Not all colleges and universities require students to submit standardized test scores to make their admissions decision. Over 800 schools have adopted this test optional policy because they believe test scores are not necessarily representative of a student’s ability or academic potential.
Many test optional schools do have exceptions. Applicants who are non-US citizens and applicants who are not permanent residents may still be required to submit SATs or ACTs and may also be required to provide TOEFL or IELTS results. Students who are homeschooled and students who attend high schools that do not use a grading system may still be required to take the SAT or ACT. Make sure to check individual school requirements for their particular exceptions.
Schools that offer a test optional policy may place greater emphasis on other components of your application including:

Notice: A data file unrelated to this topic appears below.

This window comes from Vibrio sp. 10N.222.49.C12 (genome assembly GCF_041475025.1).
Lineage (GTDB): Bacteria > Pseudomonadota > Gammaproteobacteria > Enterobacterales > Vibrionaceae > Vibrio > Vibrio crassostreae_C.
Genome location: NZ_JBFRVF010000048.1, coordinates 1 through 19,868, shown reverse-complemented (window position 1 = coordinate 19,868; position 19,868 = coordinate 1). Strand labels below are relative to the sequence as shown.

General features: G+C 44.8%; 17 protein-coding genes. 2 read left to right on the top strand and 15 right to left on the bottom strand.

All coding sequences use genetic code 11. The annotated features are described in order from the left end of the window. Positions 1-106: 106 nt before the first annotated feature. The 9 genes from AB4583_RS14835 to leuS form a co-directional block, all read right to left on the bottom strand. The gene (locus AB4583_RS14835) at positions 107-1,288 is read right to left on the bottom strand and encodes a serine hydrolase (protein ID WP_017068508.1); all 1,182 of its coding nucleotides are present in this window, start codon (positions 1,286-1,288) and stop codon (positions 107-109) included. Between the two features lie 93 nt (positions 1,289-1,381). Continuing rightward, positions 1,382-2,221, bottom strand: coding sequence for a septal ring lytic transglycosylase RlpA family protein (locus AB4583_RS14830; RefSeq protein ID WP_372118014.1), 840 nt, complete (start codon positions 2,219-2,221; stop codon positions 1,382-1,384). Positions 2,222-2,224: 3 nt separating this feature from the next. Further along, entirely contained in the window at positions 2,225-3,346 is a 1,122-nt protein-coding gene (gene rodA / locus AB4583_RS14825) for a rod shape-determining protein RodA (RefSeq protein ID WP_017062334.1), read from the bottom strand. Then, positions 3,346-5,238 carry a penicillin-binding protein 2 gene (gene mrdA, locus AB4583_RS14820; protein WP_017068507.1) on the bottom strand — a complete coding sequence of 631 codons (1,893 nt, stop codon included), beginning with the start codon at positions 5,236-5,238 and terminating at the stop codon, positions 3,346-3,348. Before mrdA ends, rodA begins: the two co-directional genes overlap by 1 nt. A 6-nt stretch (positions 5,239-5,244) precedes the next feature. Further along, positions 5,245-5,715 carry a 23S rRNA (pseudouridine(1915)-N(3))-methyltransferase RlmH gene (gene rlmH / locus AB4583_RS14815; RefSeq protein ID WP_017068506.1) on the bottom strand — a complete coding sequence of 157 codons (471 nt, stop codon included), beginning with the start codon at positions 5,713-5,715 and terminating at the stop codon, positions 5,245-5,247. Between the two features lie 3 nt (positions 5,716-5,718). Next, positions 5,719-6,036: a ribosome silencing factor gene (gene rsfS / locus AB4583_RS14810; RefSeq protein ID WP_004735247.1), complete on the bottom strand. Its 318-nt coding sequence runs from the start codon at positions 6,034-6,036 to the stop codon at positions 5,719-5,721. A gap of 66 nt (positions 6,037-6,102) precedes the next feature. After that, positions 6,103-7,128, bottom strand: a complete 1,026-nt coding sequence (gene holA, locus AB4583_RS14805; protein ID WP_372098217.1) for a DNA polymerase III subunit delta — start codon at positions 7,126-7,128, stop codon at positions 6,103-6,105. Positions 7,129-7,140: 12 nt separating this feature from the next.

- Your high school transcript
- An interview with an admissions rep
- A graded assignment from high school. Juniors and seniors— save high school work you’re proud of since your finished papers can play a very important role in your college application process should you choose to go test optional.
If you do take the SAT or ACT and are happy with your scores and feel they accurately reflect your ability, you can still choose to submit them to test optional schools so they can be reviewed as part of your application. Ask your guidance or college counselor for their advice if you’re thinking of going the test optional route.